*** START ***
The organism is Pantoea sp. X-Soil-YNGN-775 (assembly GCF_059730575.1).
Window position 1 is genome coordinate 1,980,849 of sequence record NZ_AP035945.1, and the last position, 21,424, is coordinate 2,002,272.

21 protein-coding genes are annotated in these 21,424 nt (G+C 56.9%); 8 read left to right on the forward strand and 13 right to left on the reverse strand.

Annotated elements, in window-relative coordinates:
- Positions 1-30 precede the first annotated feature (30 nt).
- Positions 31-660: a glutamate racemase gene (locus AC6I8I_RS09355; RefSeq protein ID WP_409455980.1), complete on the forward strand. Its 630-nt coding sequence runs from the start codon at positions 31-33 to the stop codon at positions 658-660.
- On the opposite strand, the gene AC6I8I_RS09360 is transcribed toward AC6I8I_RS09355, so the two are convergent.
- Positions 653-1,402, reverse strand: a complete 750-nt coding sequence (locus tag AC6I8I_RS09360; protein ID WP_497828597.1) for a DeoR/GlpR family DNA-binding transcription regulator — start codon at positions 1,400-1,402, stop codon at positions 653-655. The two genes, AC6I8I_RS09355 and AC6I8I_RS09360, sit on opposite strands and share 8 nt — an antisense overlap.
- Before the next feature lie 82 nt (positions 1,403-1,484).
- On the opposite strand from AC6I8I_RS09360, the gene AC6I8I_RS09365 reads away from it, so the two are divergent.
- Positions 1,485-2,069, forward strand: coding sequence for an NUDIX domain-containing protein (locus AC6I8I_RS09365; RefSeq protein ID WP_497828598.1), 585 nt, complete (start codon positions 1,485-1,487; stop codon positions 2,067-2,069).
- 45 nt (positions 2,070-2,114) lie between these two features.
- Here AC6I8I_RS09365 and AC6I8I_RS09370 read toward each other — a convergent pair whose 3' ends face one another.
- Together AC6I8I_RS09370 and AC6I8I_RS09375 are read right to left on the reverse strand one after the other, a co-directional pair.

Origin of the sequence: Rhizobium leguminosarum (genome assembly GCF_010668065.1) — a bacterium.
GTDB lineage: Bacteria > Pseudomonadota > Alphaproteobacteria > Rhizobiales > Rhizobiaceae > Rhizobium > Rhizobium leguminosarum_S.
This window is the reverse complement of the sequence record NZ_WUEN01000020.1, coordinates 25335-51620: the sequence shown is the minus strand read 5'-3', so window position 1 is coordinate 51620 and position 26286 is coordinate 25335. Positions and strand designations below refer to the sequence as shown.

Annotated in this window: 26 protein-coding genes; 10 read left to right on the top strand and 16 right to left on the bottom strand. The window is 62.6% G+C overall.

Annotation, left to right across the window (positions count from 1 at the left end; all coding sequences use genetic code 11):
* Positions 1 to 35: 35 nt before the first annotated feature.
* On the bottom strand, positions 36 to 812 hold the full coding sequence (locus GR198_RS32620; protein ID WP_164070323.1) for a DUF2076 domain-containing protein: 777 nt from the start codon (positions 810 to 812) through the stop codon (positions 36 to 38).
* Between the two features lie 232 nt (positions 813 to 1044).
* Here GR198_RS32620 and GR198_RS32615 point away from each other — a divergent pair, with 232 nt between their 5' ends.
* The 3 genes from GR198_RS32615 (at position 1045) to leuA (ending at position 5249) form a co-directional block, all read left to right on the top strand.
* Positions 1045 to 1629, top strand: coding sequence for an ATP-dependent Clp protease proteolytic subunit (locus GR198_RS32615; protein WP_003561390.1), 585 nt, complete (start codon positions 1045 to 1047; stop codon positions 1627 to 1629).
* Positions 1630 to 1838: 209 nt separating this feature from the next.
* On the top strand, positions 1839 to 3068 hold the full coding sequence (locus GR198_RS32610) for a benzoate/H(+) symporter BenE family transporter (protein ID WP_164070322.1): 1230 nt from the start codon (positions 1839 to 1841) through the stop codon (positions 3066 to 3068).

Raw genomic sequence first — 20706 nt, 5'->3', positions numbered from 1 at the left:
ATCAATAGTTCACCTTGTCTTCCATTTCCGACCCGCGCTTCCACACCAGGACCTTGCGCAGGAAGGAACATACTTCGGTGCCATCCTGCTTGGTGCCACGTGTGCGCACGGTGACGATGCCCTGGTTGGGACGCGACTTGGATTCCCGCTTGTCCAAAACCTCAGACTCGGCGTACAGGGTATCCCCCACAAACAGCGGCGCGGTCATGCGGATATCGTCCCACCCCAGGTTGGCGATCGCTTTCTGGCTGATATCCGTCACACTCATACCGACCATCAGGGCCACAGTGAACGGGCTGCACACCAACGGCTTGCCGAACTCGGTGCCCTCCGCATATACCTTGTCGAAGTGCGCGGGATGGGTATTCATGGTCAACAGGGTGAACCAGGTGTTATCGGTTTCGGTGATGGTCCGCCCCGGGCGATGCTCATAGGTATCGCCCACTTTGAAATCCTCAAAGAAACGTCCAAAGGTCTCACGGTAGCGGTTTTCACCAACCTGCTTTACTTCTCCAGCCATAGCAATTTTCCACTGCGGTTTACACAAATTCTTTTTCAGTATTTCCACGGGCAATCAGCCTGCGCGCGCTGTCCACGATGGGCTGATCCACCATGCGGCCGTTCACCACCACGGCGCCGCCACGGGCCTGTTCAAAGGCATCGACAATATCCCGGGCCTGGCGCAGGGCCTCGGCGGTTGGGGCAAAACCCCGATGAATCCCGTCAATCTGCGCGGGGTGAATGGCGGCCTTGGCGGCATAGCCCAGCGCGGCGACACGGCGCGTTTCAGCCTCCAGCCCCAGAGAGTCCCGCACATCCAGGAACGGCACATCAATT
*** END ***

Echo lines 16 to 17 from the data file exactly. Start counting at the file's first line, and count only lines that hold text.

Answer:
GTDB lineage: Bacteria > Pseudomonadota > Alphaproteobacteria > Rhizobiales > Rhizobiaceae > Rhizobium > Rhizobium leguminosarum_S.
This window is the reverse complement of the sequence record NZ_WUEN01000020.1, coordinates 25335-51620: the sequence shown is the minus strand read 5'-3', so window position 1 is coordinate 51620 and position 26286 is coordinate 25335. Positions and strand designations below refer to the sequence as shown.